Devonport, New Zealand

Coordinates: 36°49′54″S 174°47′47″E / 36.831667°S 174.796278°E / -36.831667; 174.796278
From Wikipedia, the free encyclopedia

Devonport and the Waitemata Harbour from Mount Victoria. Auckland CBD in the distance.
Devonport and the Waitemata Harbour from Mount Victoria. Auckland CBD in the distance.
Location of Devonport in Auckland.
Coordinates: 36°49′54″S 174°47′47″E / 36.831667°S 174.796278°E / -36.831667; 174.796278
CountryNew Zealand
Local authorityAuckland Council
Electoral wardNorth Shore ward
Local boardDevonport-Takapuna Local Board
 • Land112 ha (277 acres)
 (June 2022)[2]
 • Total4,673
Ferry terminal(s)Devonport Wharf
Hospital(s)Navy Hospital
(Duders Point) Vauxhall Cheltenham
Stanley Point
(North Head)
(Waitematā Harbour) (Waitematā Harbour) (Waitematā Harbour)

Devonport (/ˈdɛvənpɔːrt/ DEV-ən-port)[3] is a harbourside suburb of Auckland, New Zealand. It is located on the North Shore, at the southern end of the Devonport Peninsula that runs southeast from near Lake Pupuke in Takapuna, forming the northern side of the Waitematā Harbour. East of Devonport lies North Head, the northern promontory guarding the mouth of the harbour.

The suburb hosts the Devonport Naval Base of the Royal New Zealand Navy, the main facility for the country's naval vessels, but is best known for its harbourside dining and drinking establishments and its heritage charm. Devonport has been compared to Sausalito, California, US due to its setting and scenery.[4]


The Devonport shops contain a variety of antique, gift and bookshops, and a number of cafes and restaurants, making it a popular destination for tourists and Aucklanders.[citation needed]

Day trips combining a meal in Devonport with a trip up Mount Victoria or an exploration of the military emplacements on nearby North Head are popular. Of note is the Devonport Museum,[5] located near Mount Cambria. In April 2017 the museum was given a complete makeover[6] by local volunteers and a TV production company.[citation needed]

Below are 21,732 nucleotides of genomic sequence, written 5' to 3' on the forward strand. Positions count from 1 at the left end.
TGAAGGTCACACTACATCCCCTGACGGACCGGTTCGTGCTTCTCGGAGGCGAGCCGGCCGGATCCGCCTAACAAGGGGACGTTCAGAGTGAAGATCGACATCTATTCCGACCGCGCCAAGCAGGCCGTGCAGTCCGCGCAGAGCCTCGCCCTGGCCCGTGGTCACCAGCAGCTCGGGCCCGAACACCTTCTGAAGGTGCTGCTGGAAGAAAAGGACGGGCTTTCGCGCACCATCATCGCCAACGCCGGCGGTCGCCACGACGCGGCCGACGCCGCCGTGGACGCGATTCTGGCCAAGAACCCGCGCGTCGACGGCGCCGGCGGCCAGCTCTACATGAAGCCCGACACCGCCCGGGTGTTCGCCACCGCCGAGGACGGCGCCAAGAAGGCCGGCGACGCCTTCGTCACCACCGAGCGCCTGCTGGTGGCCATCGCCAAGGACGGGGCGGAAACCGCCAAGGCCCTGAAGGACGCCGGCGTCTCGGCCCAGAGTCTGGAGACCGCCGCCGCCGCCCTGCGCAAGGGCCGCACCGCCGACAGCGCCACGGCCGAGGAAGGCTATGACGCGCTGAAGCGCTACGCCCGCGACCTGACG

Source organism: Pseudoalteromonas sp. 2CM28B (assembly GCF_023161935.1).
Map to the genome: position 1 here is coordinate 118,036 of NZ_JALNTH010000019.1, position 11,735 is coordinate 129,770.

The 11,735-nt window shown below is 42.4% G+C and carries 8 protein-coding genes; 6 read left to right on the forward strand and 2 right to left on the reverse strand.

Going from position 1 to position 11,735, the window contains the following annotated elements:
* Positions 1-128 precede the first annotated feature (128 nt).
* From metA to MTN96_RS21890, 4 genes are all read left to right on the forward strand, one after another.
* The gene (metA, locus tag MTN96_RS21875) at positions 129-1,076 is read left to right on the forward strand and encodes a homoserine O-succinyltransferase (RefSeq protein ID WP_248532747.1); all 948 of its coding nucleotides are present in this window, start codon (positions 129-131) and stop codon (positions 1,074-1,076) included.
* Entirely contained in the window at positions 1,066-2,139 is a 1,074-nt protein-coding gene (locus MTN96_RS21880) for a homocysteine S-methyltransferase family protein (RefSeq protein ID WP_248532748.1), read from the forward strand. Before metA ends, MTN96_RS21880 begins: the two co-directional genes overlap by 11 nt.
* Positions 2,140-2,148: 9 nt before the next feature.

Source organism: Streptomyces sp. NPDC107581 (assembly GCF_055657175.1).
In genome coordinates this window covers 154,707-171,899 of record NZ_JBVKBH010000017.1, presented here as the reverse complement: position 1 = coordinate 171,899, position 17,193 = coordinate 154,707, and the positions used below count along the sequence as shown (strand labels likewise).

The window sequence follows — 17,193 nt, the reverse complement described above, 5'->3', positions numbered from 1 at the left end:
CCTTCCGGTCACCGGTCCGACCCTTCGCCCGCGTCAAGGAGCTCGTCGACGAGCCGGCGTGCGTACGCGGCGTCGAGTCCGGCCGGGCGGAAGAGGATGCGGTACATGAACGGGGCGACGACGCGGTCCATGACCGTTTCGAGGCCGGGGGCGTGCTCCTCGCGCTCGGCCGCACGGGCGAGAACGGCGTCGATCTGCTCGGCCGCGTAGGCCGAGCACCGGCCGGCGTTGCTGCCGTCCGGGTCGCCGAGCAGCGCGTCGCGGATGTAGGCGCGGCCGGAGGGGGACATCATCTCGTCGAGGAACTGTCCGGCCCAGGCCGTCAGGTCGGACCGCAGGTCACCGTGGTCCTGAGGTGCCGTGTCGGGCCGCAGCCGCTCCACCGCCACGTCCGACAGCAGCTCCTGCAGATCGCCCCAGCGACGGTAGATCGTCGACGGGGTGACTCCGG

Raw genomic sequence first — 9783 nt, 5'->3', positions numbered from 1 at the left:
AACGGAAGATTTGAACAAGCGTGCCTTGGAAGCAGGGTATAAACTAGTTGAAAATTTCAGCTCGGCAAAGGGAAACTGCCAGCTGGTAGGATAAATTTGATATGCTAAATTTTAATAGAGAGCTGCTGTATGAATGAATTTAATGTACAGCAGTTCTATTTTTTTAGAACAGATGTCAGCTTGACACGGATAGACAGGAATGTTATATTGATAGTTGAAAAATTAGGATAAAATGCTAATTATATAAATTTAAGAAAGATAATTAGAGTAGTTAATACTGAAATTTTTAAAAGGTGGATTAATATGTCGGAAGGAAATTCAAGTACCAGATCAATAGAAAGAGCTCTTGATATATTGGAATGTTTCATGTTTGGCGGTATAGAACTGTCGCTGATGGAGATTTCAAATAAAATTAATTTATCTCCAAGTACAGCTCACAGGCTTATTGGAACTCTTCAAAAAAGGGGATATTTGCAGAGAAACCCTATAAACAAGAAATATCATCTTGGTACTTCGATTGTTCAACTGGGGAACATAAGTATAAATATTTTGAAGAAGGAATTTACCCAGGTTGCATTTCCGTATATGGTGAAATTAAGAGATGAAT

The navy base at Devonport features strongly in the local character, with the North Shore City Council having signed a Memorandum of Understanding with the Navy which recognises the developing partnership between them.[7] The Torpedo Bay Navy Museum is also located in Devonport.[8]


Devonport covers 1.08 km2 (0.42 sq mi)[1] and had an estimated population of 3,230 as of June 2022,[2] with a population density of 3,047 people per km2.

Historical population
YearPop.±% p.a.
Source: [9]

Devonport had a population of 3,348 at the 2018 New Zealand census, a decrease of 66 people (−1.9%) since the 2013 census, and a decrease of 69 people (−2.0%) since the 2006 census. There were 1,275 households, comprising 1,590 males and 1,758 females, giving a sex ratio of 0.9 males per female. The median age was 45.5 years (compared with 37.4 years nationally), with 615 people (18.4%) aged under 15 years, 534 (15.9%) aged 15 to 29, 1,575 (47.0%) aged 30 to 64, and 627 (18.7%) aged 65 or older.

Ethnicities were 92.2% European/Pākehā, 5.2% Māori, 2.2% Pacific peoples, 4.1% Asian, and 3.0% other ethnicities. People may identify with more than one ethnicity.

The percentage of people born overseas was 35.7, compared with 27.1% nationally.

Although some people chose not to answer the census's question about religious affiliation, 58.7% had no religion, 32.2% were Christian, 0.1% had Māori religious beliefs, 0.4% were Hindu, 0.3% were Muslim, 0.6% were Buddhist and 2.6% had other religions.

Of those at least 15 years old, 1,251 (45.8%) people had a bachelor's or higher degree, and 189 (6.9%) people had no formal qualifications. The median income was $45,800, compared with $31,800 nationally. 939 people (34.4%) earned over $70,000 compared to 17.2% nationally. The employment status of those at least 15 was that 1,320 (48.3%) people were employed full-time, 513 (18.8%) were part-time, and 54 (2.0%) were unemployed.[9]


Around 40,000 years ago Devonport consisted of three islands of volcanic origin, Mount Victoria, North Head and between them Mount Cambria (now largely quarried away).[10]

The earliest evidence for Māori settlement dates from the mid-14th century (roughly the same time as the believed landing of the Tainui migration canoe, which is commemorated by a stone memorial on the foreshore).[11] A significant Māori settlement on North Head was ended by attacks from rival tribes in the 1790s.[12] About 50 Māori were still living in Torpedo Bay, with their meeting house just east of Cambridge Terrace, until they fled to the Waikato when the colonial government launched war on Waikato Māori in 1863.[13][14]

Jules Dumont d'Urville, a French explorer, is thought to have gone ashore in the area in 1827, possibly as the first European.[11] The first European building on the foreshore was a gunpowder magazine built in 1840.[15]